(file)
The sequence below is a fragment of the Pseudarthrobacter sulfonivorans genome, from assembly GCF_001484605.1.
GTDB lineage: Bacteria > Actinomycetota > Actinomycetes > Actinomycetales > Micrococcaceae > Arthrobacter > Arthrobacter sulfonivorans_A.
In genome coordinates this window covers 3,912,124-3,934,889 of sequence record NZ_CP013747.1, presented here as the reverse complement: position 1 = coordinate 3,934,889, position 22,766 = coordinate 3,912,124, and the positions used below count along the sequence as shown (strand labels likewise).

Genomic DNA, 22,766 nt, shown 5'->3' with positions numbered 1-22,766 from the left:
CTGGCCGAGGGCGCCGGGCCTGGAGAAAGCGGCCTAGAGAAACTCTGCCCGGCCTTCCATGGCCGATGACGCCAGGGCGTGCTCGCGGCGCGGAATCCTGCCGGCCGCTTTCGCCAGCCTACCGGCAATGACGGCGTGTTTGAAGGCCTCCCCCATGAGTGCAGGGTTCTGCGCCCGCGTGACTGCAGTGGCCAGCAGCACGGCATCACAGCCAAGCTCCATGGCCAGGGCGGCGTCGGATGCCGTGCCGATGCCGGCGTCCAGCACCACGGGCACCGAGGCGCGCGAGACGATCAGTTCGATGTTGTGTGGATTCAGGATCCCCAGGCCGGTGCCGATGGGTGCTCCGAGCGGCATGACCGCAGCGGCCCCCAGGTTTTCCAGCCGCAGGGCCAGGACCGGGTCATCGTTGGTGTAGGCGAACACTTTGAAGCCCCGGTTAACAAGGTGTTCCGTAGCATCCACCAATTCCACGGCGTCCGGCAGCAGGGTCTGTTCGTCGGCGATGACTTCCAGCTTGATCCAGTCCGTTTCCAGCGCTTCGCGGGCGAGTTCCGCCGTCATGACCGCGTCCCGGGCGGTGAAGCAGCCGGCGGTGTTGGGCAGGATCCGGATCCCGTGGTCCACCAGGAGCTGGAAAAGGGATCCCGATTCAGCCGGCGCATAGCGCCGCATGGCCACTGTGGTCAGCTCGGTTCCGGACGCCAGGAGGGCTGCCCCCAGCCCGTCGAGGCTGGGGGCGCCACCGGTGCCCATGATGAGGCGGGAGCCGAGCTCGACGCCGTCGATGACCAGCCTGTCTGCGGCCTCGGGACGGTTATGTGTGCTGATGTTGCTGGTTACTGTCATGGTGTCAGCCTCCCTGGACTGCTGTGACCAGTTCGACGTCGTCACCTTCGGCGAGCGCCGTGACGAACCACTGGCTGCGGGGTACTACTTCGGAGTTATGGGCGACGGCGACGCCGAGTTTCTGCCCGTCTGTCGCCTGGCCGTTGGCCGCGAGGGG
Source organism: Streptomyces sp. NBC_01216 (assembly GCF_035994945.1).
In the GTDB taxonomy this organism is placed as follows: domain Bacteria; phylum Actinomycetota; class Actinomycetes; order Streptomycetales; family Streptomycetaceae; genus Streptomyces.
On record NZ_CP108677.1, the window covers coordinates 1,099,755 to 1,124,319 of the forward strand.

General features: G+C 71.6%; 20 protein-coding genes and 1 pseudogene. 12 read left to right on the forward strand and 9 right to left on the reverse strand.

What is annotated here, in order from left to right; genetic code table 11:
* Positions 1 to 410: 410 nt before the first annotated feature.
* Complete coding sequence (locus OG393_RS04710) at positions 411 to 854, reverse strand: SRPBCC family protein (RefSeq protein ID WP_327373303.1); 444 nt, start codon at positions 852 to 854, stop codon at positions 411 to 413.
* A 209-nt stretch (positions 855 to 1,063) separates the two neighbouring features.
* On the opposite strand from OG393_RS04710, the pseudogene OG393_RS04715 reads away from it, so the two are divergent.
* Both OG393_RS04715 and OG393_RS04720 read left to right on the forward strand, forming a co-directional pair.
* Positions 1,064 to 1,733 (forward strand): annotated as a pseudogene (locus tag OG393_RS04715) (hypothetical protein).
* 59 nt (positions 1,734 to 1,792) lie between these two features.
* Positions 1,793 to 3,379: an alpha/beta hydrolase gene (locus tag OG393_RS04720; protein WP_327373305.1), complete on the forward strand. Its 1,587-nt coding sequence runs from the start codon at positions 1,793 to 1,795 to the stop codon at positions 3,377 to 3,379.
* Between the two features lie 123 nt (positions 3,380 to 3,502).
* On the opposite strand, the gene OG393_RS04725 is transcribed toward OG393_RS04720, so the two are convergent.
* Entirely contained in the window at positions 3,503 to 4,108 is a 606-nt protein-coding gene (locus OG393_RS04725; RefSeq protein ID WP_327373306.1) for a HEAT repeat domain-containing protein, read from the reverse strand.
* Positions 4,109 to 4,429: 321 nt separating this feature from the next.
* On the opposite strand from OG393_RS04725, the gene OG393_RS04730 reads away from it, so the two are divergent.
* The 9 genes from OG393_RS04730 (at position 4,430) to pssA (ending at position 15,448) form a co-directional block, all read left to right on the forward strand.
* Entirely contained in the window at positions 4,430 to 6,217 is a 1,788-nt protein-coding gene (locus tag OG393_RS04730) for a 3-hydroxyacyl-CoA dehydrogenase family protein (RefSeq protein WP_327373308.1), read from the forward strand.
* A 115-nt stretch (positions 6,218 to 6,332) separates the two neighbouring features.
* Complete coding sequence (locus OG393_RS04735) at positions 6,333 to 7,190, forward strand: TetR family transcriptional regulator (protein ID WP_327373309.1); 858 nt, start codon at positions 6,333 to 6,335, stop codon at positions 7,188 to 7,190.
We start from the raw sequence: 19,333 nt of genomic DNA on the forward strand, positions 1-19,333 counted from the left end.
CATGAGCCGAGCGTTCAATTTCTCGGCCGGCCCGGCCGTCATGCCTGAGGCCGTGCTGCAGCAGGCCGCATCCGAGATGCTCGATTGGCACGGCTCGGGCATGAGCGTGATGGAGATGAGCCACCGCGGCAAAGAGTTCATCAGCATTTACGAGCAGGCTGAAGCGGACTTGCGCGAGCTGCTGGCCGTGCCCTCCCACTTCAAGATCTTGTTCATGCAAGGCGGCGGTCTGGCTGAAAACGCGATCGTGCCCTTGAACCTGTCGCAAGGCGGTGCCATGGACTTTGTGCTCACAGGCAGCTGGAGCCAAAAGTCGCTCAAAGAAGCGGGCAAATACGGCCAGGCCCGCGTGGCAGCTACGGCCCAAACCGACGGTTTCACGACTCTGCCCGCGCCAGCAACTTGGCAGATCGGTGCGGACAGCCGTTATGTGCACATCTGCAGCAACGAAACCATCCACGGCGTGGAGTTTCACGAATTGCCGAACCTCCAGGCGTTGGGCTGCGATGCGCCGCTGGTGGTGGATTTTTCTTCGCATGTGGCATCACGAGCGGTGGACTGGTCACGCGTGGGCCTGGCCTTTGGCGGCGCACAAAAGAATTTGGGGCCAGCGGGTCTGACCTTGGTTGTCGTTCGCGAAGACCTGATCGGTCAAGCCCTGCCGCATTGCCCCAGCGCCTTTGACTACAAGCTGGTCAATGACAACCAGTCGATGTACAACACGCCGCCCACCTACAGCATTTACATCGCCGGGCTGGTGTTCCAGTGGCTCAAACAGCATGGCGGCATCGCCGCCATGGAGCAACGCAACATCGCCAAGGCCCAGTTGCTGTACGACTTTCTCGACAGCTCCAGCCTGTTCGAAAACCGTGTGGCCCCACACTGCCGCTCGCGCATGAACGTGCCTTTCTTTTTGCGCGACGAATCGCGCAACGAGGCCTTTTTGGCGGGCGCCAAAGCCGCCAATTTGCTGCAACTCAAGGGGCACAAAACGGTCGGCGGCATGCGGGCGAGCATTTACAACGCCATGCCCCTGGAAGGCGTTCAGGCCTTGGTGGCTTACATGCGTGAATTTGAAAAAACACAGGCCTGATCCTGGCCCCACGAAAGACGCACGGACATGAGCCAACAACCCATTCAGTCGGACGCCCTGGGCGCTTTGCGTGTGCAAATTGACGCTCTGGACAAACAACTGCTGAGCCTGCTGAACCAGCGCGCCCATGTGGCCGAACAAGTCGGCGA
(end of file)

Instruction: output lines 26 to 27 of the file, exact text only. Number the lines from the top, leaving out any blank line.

* A 115-nt stretch (positions 6,218 to 6,332) separates the two neighbouring features.
* Complete coding sequence (locus OG393_RS04735) at positions 6,333 to 7,190, forward strand: TetR family transcriptional regulator (protein ID WP_327373309.1); 858 nt, start codon at positions 6,333 to 6,335, stop codon at positions 7,188 to 7,190.